* Op. cit., p. 292.

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also affected the posterior wall of the vagina, the mucous membrane of which was not ulcerated, yet she complained of more pain in this part than in the rectum. I saw a similar case in consultation with Dr. Ridsdale. The whole of the digestive organs become deranged, causing flatulent distension of the stomach and intestines, and acute pains in the abdomen: as the disease advances, hiccough, eructations, nausea, and vomiting are present; the appetite fails, emaciation and loss of strength ensue, the countenance assumes the peculiar leaden hue indicative of malignant disease, anasarca and hectic supervene, and under continuous suffering the vital powers succumb. Sometimes obstruction takes place, and the patient dies with the symptoms of internal strangulation ; or ulceration having extended up the bowel, rupture takes place during an expulsive effort, and fatal peritonitis occurs. This happened to Dr. — , an eminent physician residing in Lincolnshire, who sent for me in July, 1859, the day before he died. His bowels had not been moved for eight days previously to my seeing him : I passed a small O'Beirne's tube and injected some thin warm gruel, which had the effect of bringing away large quantities of fæcal matter ; this was repeated several times. I left him on the following morning to return to town: subsequently he had several free evacuations : late in the afternoon, while

at the closet, he suddenly exclaimed, “something has given way :" great abdominal pain ensued, which continued, in spite of all that was done, till he died.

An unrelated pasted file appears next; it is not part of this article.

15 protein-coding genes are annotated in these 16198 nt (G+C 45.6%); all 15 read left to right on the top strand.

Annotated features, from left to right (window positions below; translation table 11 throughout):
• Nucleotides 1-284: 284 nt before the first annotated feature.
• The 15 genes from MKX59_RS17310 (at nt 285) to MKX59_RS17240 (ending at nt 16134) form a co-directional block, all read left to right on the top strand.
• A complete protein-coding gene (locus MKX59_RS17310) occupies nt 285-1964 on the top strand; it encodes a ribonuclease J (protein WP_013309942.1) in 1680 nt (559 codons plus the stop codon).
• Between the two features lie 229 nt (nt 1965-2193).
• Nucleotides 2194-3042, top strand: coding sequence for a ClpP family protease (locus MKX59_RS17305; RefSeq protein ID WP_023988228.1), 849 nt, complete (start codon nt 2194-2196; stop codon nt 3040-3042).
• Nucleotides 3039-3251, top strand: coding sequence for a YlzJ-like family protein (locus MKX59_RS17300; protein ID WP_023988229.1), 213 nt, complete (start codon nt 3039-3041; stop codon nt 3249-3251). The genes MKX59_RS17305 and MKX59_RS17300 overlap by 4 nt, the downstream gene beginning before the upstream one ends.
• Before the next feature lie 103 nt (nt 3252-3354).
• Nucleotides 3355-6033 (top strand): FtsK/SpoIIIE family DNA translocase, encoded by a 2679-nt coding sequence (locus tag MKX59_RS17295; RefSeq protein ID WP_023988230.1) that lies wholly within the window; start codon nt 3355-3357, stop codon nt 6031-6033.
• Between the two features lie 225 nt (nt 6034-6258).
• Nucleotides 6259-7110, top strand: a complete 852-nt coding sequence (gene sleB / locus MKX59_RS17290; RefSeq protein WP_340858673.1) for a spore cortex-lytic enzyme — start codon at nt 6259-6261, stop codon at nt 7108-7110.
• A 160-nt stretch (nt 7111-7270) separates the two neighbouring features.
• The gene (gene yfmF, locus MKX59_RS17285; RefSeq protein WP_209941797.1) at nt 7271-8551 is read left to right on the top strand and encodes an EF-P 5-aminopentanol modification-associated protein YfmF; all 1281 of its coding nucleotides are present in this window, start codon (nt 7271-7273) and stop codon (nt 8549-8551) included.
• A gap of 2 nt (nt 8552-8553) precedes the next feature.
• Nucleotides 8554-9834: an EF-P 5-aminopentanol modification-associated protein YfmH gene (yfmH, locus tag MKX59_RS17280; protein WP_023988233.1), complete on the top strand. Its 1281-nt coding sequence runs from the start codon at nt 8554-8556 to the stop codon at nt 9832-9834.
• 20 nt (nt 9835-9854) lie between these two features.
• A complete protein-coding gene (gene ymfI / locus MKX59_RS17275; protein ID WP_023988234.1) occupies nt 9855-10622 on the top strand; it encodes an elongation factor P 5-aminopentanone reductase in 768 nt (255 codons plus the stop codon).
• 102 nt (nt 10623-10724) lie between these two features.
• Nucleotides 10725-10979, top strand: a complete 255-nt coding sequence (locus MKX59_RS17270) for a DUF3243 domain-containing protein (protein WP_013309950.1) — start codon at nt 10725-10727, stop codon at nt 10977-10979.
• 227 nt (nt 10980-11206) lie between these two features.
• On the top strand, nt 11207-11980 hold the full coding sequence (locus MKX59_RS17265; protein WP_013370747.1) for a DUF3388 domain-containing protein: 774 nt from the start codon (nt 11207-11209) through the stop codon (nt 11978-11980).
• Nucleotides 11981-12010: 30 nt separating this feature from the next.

In the commencement, unless the disease is within reach of the finger, and occurs as hardened tubercles or irregular fungoid growths, the diagnosis of the disease is not easy, and requires a close and accurate consideration of all the symptoms, and a familiarity with the various phases and phenomena of malignant disease, to arrive at a just conception ; but in the advanced stage the excessively severe shooting pain, the foetid puriform discharge, the rapid progress of the affection, and the peculiar unhealthy aspect of the countenance, lead to a correct conclusion. Yet the latter appearance is not invariably present, as was illustrated in a man aged fifty, who applied at the Blenheim Dispensary, in 1852, affected with fungoid disease, the masses of which nearly filled the pelvis; his countenance remained clear, and his general health was not much disturbed for a considerable time; he lost blood at stool, and a copious hæmorrhage fol. lowed any examination, even when conducted with the greatest care and gentleness.